The Times photo by Betsy Reason

Noblesville Elks Lodge No. 576 members -- Krissi Davis (from left), Joyce Scott, Pete Smith, Kathy Davis, Randy King, Terri Sigman-Kennedy, Steve Vallier, Tina McGee, Geoff Robinson and Dana Cheeman -- who are on a planning committee for this year’s golf outing for cancer research, invite not only members to use their club but also invite the public to visit their club for the new silent auction public event on Aug. 9.
The Times photo by Betsy Reason Noblesville Elks Lodge No. 576 members -- Krissi Davis (from left), Joyce Scott, Pete Smith, Kathy Davis, Randy King, Terri Sigman-Kennedy, Steve Vallier, Tina McGee, Geoff Robinson and Dana Cheeman -- who are on a planning committee for this year’s golf outing for cancer research, invite not only members to use their club but also invite the public to visit their club for the new silent auction public event on Aug. 9.
The Noblesville Elks Lodge wants everyone to know -- including Elks members -- that while Ninth Street is blocked off -- from Conner to Maple streets during construction of The Levinson -- the Elks Lodge is open.

“Come on in,” members said of their Lodge No. 576, located at 35 S. Ninth St., just one-half block south of the historic Hamilton County Courthouse Square.

While the Elks Lodge was closed for the July Fourth holiday and a thorough cleaning on Friday and Saturday, thanks to Elks Lodge members, the Lodge is now back open for its members to enjoy.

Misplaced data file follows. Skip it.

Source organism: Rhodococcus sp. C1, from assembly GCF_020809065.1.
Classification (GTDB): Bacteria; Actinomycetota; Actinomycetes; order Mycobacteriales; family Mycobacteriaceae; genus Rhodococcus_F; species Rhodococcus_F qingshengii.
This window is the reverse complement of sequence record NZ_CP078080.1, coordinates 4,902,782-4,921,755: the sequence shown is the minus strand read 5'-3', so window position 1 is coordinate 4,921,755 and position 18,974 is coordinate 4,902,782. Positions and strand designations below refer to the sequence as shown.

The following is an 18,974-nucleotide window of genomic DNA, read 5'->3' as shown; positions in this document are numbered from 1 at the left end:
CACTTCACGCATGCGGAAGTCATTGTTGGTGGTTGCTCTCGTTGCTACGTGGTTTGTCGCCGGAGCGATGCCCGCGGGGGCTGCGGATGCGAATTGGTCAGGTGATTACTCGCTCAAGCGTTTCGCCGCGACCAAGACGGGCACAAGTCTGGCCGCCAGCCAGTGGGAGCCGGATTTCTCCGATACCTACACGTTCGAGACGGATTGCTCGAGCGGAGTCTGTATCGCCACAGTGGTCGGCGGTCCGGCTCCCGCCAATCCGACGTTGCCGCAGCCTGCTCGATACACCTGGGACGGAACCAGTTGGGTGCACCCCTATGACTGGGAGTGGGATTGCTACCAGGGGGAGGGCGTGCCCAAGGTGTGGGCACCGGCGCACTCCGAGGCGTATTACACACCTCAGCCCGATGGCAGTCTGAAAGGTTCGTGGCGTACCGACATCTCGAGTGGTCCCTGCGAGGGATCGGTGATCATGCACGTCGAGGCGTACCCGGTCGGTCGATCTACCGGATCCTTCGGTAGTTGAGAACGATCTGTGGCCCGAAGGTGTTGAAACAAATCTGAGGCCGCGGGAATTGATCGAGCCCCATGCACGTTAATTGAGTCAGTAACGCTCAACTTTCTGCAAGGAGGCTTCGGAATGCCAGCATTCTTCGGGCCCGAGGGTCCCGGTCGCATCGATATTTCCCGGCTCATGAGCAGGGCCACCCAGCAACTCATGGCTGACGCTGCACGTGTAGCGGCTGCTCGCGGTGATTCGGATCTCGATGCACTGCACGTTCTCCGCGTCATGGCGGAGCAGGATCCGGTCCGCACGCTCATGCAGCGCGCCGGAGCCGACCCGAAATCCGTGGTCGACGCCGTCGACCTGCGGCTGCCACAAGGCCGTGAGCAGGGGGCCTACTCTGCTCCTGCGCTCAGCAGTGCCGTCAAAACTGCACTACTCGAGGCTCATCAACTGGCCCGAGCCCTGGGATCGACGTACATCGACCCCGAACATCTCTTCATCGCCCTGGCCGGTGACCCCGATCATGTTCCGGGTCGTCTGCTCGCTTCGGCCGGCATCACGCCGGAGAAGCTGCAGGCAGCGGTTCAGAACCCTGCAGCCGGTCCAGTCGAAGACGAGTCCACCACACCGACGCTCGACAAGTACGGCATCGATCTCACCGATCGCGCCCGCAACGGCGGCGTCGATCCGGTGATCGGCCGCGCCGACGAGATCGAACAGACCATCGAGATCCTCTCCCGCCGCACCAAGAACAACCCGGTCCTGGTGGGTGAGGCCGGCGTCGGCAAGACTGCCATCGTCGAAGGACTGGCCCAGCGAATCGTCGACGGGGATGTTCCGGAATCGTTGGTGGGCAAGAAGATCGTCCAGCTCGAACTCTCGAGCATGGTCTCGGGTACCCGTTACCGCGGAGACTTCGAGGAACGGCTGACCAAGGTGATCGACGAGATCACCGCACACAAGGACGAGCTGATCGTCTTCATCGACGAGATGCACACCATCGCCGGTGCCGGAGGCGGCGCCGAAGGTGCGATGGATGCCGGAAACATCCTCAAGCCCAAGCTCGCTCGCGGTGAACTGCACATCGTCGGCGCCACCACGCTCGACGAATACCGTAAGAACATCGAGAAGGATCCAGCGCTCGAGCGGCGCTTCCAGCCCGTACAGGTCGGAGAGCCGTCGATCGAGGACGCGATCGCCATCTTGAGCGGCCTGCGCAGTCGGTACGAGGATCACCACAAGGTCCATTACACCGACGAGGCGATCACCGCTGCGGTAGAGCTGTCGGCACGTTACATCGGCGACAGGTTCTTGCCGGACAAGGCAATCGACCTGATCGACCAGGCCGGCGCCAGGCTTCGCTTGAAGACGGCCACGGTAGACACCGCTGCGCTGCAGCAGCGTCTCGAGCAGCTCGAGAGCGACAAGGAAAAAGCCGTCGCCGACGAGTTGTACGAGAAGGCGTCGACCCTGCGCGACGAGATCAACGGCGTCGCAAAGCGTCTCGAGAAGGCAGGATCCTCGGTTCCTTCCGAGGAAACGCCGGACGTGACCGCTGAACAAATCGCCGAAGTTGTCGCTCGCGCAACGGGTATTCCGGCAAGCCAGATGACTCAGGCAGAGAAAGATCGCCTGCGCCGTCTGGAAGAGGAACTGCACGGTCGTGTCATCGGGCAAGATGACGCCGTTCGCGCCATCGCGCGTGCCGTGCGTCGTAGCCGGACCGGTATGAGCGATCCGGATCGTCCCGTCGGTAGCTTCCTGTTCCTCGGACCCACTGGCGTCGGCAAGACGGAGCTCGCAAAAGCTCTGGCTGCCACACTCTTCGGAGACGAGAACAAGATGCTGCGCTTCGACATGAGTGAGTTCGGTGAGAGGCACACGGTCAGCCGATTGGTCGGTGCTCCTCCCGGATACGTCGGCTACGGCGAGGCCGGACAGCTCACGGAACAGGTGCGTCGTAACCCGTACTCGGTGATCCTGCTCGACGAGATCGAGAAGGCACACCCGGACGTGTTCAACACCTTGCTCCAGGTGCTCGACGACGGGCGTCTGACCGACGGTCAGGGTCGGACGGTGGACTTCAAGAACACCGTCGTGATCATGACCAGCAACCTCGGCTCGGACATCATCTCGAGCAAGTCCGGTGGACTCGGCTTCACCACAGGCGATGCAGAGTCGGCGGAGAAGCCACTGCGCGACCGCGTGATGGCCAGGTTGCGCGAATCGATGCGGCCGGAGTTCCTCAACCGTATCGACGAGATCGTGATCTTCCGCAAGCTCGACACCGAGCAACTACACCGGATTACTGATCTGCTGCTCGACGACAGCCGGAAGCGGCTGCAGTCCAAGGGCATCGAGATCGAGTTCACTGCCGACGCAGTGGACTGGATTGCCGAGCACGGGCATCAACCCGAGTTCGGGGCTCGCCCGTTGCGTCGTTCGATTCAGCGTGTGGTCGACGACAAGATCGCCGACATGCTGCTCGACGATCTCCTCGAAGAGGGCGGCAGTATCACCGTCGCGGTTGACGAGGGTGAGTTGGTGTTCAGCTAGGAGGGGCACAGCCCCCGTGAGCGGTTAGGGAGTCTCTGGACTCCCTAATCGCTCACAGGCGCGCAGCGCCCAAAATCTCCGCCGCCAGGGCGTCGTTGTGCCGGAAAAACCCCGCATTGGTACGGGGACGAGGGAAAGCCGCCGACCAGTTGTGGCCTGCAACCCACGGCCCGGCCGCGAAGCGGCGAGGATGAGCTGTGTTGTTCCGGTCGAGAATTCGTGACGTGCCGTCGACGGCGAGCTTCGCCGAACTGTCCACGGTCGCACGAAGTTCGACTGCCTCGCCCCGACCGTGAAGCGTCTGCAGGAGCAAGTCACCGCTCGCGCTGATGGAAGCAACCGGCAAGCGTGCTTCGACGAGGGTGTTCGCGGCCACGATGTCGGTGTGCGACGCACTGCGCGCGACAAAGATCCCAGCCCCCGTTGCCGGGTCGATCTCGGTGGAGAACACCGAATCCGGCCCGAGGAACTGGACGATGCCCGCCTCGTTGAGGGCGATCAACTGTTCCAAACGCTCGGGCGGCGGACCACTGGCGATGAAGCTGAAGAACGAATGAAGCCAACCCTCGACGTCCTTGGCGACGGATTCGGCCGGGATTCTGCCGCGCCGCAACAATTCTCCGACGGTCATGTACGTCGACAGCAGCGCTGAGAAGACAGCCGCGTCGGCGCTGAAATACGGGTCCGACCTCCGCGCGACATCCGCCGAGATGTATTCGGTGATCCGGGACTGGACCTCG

I recently attended a committee meeting of Lodge members who are working to put on the Lodge’s 34th annual Steve Renner Charity Golf Outing for Cancer Research, this year set for 8 a.m. Saturday, Aug. 10, at Fox Prairie Golf Course in Noblesville.

“There’s still time to become a member and join the golf outing” said Noblesville Elks member Randy King, who was among those in attendance at the committee meeting.

What’s even more exciting is a new Silent Auction event the night before the golf outing.

The Silent Auction will be 5 p.m. to 8 p.m. Friday, Aug. 9, at the Lodge.

The auction is not just open to participating golfers but also all members and the community.

“We’re going to open it to the public, so it’s not just the Elks members,” said the fundraiser’s committee chairman Krissi Davis.

“We’re going to have some high-end auction items,” she said.

The auction is going to be done the old-fashioned way, she said, by writing your name and bid on a bidding sheet, not bidding electronically or on your cell phone.

“All of this is for the cancer research (Elks’ state project). We’re just trying to do something new and try to get more people involved,” Davis said. “We’ve found in the past (people say), well, I don’t play golf, so why do I want to get involved in a golf outing. Well, now you can, because we’ve got something different than just golf.”

Davis said, “This is your chance to support the Elks’ success toward cancer research.”

She said, “My thought and my goal on the silent auction is to try to get more people, the public, aware of what the Elks does ... Come in and see what we do. Come in and see the comradery and the friendship you can have here.

Davis said, “Hopefully, we can draw some of the public.”

Elks invite the community out the night before the golf outing for food, drinks and a silent auction with Indianapolis Colts tickets, unique autographed items and more. It’s one of a select number of days per year that the public is welcome to come inside the Elks Club.

Auction items will be available for bids, starting on Aug. 6, with auctions to close for bids at 8 p.m. on Aug. 9.

All proceeds from the auction will go to benefit the Elks Cancer Fund. The Indiana Elks Charities, formed in the 1940s, has contributed more than $10 million to cancer research for two major cancer research facilities at Purdue University and Indiana University.